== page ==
If ever a decade changed everything, it was the ‘60s. The music, the mood, the attitudes … the whole era made such an earthquake-like impact, we still feel its reverberations.
Some still are inspired by it.
In recent decades, groups ranging from Blondie to the Bangles have tapped elements of the 1960s’ “girl group” sound, combining it with assorted modern touches.
One Austin trio have built a groove rooted in that rich time, but don’t think “nostalgia act.”
Both onstage and on their self-titled release, Charlie Faye and the Fayettes craft smart soul-pop that merges the swinging, swaying sound and style of ‘60s girl groups with a modern vibe that’s so current, they’re dancing to the forefront of a retro revival.
With the Fayettes, leader Charlie Faye has found the sonic sweet spot to demonstrate her love of the likes of the Shirelles and the Ronettes with 11 tracks that marry beguiling lyrics with incredibly catchy melodies, paying homage to Phil Spector’s Wall of Sound.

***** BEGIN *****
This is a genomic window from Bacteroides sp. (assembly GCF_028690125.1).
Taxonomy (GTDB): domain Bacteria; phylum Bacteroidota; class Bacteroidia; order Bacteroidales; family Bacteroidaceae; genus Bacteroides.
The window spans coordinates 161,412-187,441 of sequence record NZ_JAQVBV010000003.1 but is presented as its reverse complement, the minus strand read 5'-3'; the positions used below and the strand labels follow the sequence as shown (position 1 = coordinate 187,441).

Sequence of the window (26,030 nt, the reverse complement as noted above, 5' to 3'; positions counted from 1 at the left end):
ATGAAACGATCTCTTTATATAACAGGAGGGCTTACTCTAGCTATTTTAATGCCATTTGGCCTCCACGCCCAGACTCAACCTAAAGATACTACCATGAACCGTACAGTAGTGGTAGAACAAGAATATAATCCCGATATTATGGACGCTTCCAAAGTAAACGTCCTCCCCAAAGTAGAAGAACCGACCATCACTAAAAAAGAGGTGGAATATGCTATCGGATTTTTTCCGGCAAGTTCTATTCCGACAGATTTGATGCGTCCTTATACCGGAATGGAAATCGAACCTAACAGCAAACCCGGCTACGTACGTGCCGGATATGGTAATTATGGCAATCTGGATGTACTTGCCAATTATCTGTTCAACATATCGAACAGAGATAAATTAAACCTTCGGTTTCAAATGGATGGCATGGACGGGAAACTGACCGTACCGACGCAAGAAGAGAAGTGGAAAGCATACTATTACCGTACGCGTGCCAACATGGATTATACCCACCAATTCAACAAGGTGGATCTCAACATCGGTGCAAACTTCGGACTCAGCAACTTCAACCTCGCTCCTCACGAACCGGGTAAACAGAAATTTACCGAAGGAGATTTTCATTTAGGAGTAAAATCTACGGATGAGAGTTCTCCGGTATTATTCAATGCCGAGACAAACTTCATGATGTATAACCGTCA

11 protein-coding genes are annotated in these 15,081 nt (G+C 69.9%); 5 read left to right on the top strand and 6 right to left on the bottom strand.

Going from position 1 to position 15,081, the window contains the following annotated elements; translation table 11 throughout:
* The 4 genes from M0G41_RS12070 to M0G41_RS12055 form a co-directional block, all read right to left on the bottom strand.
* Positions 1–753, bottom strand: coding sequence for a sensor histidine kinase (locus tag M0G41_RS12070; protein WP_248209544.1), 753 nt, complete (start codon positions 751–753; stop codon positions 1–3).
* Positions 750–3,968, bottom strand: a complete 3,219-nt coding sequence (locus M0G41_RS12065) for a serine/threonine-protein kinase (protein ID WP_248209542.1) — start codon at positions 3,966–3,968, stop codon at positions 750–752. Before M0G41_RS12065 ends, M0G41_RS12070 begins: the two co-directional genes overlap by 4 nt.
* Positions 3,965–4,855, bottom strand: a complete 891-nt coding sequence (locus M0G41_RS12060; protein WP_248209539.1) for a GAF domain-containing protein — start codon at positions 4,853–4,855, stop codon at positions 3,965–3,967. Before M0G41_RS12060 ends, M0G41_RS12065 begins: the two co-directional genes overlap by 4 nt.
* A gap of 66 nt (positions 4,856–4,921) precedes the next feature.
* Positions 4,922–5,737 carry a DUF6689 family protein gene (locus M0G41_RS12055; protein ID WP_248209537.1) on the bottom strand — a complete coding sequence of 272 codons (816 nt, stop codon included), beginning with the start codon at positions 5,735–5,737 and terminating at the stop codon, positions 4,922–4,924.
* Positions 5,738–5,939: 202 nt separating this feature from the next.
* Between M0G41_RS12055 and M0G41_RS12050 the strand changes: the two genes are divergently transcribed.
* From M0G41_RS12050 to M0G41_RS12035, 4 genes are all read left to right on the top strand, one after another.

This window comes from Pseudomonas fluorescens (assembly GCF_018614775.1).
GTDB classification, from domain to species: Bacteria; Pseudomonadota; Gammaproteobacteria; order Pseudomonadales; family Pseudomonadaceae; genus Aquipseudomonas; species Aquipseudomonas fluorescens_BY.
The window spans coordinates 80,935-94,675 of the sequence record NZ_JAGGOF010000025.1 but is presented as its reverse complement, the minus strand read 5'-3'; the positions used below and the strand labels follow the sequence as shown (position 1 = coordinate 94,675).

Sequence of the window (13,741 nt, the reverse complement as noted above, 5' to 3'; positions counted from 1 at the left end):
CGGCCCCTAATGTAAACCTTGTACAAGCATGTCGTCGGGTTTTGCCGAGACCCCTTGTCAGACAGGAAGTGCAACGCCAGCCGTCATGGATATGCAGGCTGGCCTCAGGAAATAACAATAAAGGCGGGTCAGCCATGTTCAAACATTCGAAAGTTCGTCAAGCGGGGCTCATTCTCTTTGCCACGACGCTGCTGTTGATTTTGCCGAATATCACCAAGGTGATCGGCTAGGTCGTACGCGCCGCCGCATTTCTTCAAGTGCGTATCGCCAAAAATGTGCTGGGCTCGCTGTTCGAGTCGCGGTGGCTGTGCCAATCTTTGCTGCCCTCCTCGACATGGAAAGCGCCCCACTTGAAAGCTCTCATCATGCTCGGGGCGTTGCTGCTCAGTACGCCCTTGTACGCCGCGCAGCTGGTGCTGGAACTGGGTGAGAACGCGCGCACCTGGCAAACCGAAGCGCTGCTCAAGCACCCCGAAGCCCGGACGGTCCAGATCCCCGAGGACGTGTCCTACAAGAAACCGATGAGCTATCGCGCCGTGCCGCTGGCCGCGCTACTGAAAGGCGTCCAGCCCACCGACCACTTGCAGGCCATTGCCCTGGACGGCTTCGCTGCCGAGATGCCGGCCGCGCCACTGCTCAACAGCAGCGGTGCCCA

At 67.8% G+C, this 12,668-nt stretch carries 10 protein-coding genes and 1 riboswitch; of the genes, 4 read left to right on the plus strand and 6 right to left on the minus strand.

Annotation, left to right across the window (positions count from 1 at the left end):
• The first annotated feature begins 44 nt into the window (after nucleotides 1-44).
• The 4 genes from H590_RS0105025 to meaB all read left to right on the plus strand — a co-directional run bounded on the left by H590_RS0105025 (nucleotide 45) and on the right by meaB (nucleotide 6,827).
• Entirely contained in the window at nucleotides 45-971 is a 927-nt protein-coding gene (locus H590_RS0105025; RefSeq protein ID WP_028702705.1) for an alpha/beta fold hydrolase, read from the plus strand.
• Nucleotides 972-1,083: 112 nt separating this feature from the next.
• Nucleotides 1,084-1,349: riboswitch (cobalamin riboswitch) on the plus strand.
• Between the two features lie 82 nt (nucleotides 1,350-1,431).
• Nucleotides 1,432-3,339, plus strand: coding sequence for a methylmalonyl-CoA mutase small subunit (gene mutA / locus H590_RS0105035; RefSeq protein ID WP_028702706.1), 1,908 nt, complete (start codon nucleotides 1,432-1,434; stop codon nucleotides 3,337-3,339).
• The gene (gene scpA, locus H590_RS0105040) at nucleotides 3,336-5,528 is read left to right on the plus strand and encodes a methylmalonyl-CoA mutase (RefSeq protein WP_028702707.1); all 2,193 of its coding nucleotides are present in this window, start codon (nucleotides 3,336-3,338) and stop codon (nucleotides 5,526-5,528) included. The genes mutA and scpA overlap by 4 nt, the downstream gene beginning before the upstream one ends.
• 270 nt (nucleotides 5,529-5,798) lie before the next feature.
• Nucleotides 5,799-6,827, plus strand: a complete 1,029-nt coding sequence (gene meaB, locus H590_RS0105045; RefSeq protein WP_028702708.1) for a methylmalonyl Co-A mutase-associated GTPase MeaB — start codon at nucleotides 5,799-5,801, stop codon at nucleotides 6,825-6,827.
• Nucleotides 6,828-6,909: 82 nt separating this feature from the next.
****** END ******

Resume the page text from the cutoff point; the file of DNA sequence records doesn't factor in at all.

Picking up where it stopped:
Delivering upbeat Motown-spiced '60s pop, this is the sort of ear candy that produced hits for the Shangri-Las and the Mermaids.
Faye authored or coauthored all of the album’s teen-dream songs, which are concise (most clock in at two-and-a-half to three minutes), well hooked, and loaded with lines about “cruel hearts,” “playing hard to get to get,” “sweet little messages,” and the like. The vocal harmonies are excellent and employ everything from glockenspiels to saxes to deliver a rich, radio-ready sound.
Album opener “Green Light” could serve as an answer song to the Supremes’ “Stop! In the Name of Love.”
"You’ve got the green light, baby
I’m saying yes, not maybe.
Why are we taking things so slow?”